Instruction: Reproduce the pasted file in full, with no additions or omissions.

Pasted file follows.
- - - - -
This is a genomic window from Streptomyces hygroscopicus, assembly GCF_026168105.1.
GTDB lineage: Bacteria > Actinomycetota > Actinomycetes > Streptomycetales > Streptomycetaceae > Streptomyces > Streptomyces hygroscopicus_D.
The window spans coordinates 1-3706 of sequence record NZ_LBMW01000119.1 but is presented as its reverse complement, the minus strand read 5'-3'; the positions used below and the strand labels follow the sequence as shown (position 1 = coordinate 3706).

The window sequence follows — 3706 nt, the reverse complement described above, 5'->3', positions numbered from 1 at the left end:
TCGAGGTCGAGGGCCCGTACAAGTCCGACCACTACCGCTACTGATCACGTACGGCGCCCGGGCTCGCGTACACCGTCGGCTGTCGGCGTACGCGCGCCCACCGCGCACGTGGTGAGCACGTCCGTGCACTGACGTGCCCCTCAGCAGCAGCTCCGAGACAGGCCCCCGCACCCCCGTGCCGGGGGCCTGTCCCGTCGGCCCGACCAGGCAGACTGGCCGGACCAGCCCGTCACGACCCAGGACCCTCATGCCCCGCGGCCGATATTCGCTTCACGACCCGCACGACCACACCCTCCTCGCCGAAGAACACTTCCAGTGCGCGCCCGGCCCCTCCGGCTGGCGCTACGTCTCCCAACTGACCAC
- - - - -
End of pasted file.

This is a genomic window from Streptomyces hygroscopicus, assembly GCF_026168105.1.
GTDB lineage: Bacteria > Actinomycetota > Actinomycetes > Streptomycetales > Streptomycetaceae > Streptomyces > Streptomyces hygroscopicus_D.
The window spans coordinates 1-3706 of sequence record NZ_LBMW01000119.1 but is presented as its reverse complement, the minus strand read 5'-3'; the positions used below and the strand labels follow the sequence as shown (position 1 = coordinate 3706).

The window sequence follows — 3706 nt, the reverse complement described above, 5'->3', positions numbered from 1 at the left end:
TCGAGGTCGAGGGCCCGTACAAGTCCGACCACTACCGCTACTGATCACGTACGGCGCCCGGGCTCGCGTACACCGTCGGCTGTCGGCGTACGCGCGCCCACCGCGCACGTGGTGAGCACGTCCGTGCACTGACGTGCCCCTCAGCAGCAGCTCCGAGACAGGCCCCCGCACCCCCGTGCCGGGGGCCTGTCCCGTCGGCCCGACCAGGCAGACTGGCCGGACCAGCCCGTCACGACCCAGGACCCTCATGCCCCGCGGCCGATATTCGCTTCACGACCCGCACGACCACACCCTCCTCGCCGAAGAACACTTCCAGTGCGCGCCCGGCCCCTCCGGCTGGCGCTACGTCTCCCAACTGACCAC